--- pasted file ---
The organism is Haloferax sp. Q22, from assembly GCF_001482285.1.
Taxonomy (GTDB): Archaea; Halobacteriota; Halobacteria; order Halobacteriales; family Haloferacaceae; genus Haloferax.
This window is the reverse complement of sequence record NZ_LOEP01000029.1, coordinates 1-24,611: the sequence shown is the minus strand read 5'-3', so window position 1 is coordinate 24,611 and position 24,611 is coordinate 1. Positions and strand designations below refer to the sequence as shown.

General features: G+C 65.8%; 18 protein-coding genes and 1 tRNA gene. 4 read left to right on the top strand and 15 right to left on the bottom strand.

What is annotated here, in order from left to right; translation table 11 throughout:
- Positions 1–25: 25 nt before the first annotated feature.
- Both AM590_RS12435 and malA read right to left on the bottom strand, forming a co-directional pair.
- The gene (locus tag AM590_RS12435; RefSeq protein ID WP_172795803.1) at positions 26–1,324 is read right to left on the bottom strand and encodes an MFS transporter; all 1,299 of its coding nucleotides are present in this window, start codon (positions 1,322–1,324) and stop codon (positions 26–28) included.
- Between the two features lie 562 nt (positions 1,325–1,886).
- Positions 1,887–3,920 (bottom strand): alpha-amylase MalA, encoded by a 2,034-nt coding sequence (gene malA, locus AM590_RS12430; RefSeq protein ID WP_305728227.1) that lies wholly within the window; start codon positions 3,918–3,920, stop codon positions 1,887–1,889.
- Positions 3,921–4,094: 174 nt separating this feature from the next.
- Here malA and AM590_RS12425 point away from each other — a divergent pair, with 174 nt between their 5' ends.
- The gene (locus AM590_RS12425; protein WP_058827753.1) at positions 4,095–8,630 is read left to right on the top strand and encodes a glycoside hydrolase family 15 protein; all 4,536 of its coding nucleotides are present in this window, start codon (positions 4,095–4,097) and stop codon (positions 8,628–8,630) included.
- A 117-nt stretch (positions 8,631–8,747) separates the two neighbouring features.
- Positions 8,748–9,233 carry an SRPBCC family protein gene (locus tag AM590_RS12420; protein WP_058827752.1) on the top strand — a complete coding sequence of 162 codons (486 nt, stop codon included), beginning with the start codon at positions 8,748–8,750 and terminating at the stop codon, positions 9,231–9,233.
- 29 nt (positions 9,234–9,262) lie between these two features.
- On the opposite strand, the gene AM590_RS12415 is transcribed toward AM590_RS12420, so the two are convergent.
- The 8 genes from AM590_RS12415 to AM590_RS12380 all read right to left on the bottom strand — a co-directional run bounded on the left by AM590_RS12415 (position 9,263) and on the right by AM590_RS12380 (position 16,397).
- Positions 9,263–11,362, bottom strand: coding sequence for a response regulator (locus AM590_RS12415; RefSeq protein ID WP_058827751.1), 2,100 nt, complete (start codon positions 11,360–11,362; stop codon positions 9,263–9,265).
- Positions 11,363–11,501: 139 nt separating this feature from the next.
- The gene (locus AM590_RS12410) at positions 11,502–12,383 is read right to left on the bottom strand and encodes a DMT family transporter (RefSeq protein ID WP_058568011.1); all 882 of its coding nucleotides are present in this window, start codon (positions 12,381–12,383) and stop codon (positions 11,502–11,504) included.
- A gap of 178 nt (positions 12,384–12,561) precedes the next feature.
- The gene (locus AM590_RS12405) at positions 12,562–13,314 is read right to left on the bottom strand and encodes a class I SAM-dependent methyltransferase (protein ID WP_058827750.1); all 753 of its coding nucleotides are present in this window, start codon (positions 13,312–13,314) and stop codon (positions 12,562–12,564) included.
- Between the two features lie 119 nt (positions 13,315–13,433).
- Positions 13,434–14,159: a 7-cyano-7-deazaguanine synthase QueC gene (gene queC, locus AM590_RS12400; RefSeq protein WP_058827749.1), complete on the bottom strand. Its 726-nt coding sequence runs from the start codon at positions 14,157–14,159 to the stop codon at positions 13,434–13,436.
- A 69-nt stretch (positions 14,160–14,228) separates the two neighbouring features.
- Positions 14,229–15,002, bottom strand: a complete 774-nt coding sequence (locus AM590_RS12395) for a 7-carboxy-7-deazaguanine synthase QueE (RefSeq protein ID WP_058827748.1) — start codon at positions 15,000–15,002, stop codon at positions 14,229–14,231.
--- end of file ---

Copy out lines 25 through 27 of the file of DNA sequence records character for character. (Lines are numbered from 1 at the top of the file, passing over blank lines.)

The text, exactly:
- Positions 13,434–14,159: a 7-cyano-7-deazaguanine synthase QueC gene (gene queC, locus AM590_RS12400; RefSeq protein WP_058827749.1), complete on the bottom strand. Its 726-nt coding sequence runs from the start codon at positions 14,157–14,159 to the stop codon at positions 13,434–13,436.
- A 69-nt stretch (positions 14,160–14,228) separates the two neighbouring features.
- Positions 14,229–15,002, bottom strand: a complete 774-nt coding sequence (locus AM590_RS12395) for a 7-carboxy-7-deazaguanine synthase QueE (RefSeq protein ID WP_058827748.1) — start codon at positions 15,000–15,002, stop codon at positions 14,229–14,231.